Before investing in binary options, read this

Dear Sven,

I’ve been reading about a few investment platforms where I can register for online that allow me to manage my investments with relative ease. Some of the platforms advertised seem to offer products producing very
high annual returns, some of which I am not familiar with, such as Binary Options and Contracts for Difference (CFDs). Can you explain these types of products and let me know if they are suitable for retail investors?

In the age of the internet more and more individuals are signing up for investment, securities and trading accounts online. This has unleashed a new “DIY” age when it comes to personal investing, which is fantastic in that it gives individuals direct access to capital markets and ultimately leads to the improvement of the global economy.

The internet also creates a platform for opportunistic service providers to create products and services which are designed to dupe customers explicitly, or are marketed as being relatively low-risk and suitable for individuals to purchase directly, when they are
in fact extremely complex and not suitable for the general public.

Binary options are the proverbial new-kid-on-the-block when it comes to investment products. Platforms offering binary options are marketed aggressively on the internet, and often contain testimonials from customers who claim to make USD5,000 per week from trading while sitting on the sofa. The truth is that the outcome from investing in these products is, by definition, binary. For example, you place a bet and you will experience two outcomes: win some money or lose the entire amount you have invested. The outcome is much like betting on the winner of a football match, which is why binary options are regulated as gambling products and not as financial instruments in many countries.

The mechanics of a binary option are fairly simple: an investor buys a contract with the provider that states, for example: you pay USD100 for a contract that states that if there is a positive move in the price of Apple shares between 11:00am–11:10am, you will receive USD1,000. If the share price has no movement, or
is negative during that time, you
will receive nothing and lose the amount of your initial investment. There are many different return outcomes available for trading on many different underlying securities. I would recommend doing extensive research before doing this type of trading, specifically on the platform itself, as many are blatant scams.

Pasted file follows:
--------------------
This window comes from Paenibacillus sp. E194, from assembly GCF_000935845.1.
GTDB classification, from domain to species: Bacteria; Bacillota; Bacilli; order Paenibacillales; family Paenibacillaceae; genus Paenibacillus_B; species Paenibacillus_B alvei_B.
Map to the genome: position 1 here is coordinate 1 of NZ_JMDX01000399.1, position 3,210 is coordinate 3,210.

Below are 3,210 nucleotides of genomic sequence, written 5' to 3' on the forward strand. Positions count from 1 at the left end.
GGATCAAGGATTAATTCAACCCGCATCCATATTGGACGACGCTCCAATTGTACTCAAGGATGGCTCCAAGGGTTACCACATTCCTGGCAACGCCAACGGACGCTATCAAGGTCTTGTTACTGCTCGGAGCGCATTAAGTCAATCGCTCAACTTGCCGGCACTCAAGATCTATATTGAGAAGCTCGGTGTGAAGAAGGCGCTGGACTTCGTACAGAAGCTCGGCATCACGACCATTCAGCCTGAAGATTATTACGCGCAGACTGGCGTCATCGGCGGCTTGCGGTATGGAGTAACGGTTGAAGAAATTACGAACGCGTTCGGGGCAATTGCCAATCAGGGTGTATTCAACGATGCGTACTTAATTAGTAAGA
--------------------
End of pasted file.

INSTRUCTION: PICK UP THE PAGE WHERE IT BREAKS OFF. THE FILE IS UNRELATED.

Contracts for Difference (or CFDs) are more conventional instruments and have been around for longer than binary options. They are far more regulated than binary options and give investors the option to profit from moves in a company’s share price without having to physically own the shares. These contracts are bought directly from a broker, and allow investors to profit from indirectly owning a specific amount of company shares by only contributing a fraction of the cost of what the shares would cost collectively. For example, you believe that Amazon is the best, most innovative company in the world and you would like to own Amazon shares. The problem is that you only have USD100 in life savings and one share of Amazon costs around USD900. You could use a CFD where you are only required to deposit as low as 2% of the total value of the transaction you desire. Therefore, with your USD100 you would be given indirect exposure to USD5,000 worth of Amazon shares. If Amazon shares increase
by 1% in value during that specific trading day, your “indirect” investment value will grow from USD5,000 to USD5,050 and you will pocket USD50 which is the difference. So, on a small USD100 investment you have made USD50 profit on your favorite company, which is an equivalent to a 50% return for you. The main pitfall is that this type of investing has a high risk of permanent capital loss, and the trading fees are very high.

Signing up for any type of exotic investment online might seem easy and convenient, but the pitfalls are prevalent and perilous. Try not to use your life savings and pension cash on exotic trading, but rather your casino or golf money.

BIO: Sven Roering is a Managing Partner at Tenzing Pacific Investment Management. He holds an Economics Degree from Rhodes University in South Africa, and is a candidate in the Chartered Financial Analyst (CFA) program, having successfully completed level 1 and is currently working towards the level 2 exam.